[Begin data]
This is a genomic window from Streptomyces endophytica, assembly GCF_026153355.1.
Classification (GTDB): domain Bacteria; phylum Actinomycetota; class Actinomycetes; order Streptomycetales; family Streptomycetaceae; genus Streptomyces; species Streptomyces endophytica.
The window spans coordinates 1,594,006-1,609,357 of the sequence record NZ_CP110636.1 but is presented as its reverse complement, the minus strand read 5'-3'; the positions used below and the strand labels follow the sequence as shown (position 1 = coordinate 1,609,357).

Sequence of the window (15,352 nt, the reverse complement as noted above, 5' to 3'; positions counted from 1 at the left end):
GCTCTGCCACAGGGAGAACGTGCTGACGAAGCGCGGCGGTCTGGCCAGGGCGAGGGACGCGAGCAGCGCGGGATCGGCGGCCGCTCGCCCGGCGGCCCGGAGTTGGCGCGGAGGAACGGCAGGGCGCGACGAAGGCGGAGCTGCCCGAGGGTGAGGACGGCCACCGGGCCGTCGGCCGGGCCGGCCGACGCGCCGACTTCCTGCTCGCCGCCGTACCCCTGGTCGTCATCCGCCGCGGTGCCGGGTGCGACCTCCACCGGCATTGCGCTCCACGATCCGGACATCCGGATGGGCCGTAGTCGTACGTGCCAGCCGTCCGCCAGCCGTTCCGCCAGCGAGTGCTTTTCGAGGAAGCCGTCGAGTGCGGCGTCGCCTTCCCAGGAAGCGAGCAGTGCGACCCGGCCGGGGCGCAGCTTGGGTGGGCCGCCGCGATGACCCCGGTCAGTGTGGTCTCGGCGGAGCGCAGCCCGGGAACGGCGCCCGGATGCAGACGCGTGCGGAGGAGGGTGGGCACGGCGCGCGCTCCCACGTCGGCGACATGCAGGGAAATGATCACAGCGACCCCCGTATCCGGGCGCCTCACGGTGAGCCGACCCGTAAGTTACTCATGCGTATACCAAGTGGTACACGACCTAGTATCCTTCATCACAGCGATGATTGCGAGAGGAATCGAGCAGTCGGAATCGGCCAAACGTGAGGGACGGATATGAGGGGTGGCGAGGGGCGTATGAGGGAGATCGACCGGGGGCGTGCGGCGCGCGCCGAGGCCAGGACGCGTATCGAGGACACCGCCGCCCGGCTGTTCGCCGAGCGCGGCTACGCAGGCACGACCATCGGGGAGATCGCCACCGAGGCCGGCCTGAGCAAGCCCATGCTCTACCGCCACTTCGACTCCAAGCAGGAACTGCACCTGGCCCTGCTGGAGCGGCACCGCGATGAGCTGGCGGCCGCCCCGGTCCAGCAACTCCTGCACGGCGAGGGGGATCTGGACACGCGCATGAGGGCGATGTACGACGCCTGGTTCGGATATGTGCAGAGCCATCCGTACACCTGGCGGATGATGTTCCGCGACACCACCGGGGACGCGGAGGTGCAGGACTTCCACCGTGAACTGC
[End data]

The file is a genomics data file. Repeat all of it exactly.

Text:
This is a genomic window from Streptomyces endophytica, assembly GCF_026153355.1.
Classification (GTDB): domain Bacteria; phylum Actinomycetota; class Actinomycetes; order Streptomycetales; family Streptomycetaceae; genus Streptomyces; species Streptomyces endophytica.
The window spans coordinates 1,594,006-1,609,357 of the sequence record NZ_CP110636.1 but is presented as its reverse complement, the minus strand read 5'-3'; the positions used below and the strand labels follow the sequence as shown (position 1 = coordinate 1,609,357).

Sequence of the window (15,352 nt, the reverse complement as noted above, 5' to 3'; positions counted from 1 at the left end):
GCTCTGCCACAGGGAGAACGTGCTGACGAAGCGCGGCGGTCTGGCCAGGGCGAGGGACGCGAGCAGCGCGGGATCGGCGGCCGCTCGCCCGGCGGCCCGGAGTTGGCGCGGAGGAACGGCAGGGCGCGACGAAGGCGGAGCTGCCCGAGGGTGAGGACGGCCACCGGGCCGTCGGCCGGGCCGGCCGACGCGCCGACTTCCTGCTCGCCGCCGTACCCCTGGTCGTCATCCGCCGCGGTGCCGGGTGCGACCTCCACCGGCATTGCGCTCCACGATCCGGACATCCGGATGGGCCGTAGTCGTACGTGCCAGCCGTCCGCCAGCCGTTCCGCCAGCGAGTGCTTTTCGAGGAAGCCGTCGAGTGCGGCGTCGCCTTCCCAGGAAGCGAGCAGTGCGACCCGGCCGGGGCGCAGCTTGGGTGGGCCGCCGCGATGACCCCGGTCAGTGTGGTCTCGGCGGAGCGCAGCCCGGGAACGGCGCCCGGATGCAGACGCGTGCGGAGGAGGGTGGGCACGGCGCGCGCTCCCACGTCGGCGACATGCAGGGAAATGATCACAGCGACCCCCGTATCCGGGCGCCTCACGGTGAGCCGACCCGTAAGTTACTCATGCGTATACCAAGTGGTACACGACCTAGTATCCTTCATCACAGCGATGATTGCGAGAGGAATCGAGCAGTCGGAATCGGCCAAACGTGAGGGACGGATATGAGGGGTGGCGAGGGGCGTATGAGGGAGATCGACCGGGGGCGTGCGGCGCGCGCCGAGGCCAGGACGCGTATCGAGGACACCGCCGCCCGGCTGTTCGCCGAGCGCGGCTACGCAGGCACGACCATCGGGGAGATCGCCACCGAGGCCGGCCTGAGCAAGCCCATGCTCTACCGCCACTTCGACTCCAAGCAGGAACTGCACCTGGCCCTGCTGGAGCGGCACCGCGATGAGCTGGCGGCCGCCCCGGTCCAGCAACTCCTGCACGGCGAGGGGGATCTGGACACGCGCATGAGGGCGATGTACGACGCCTGGTTCGGATATGTGCAGAGCCATCCGTACACCTGGCGGATGATGTTCCGCGACACCACCGGGGACGCGGAGGTGCAGGACTTCCACCGTGAACTGC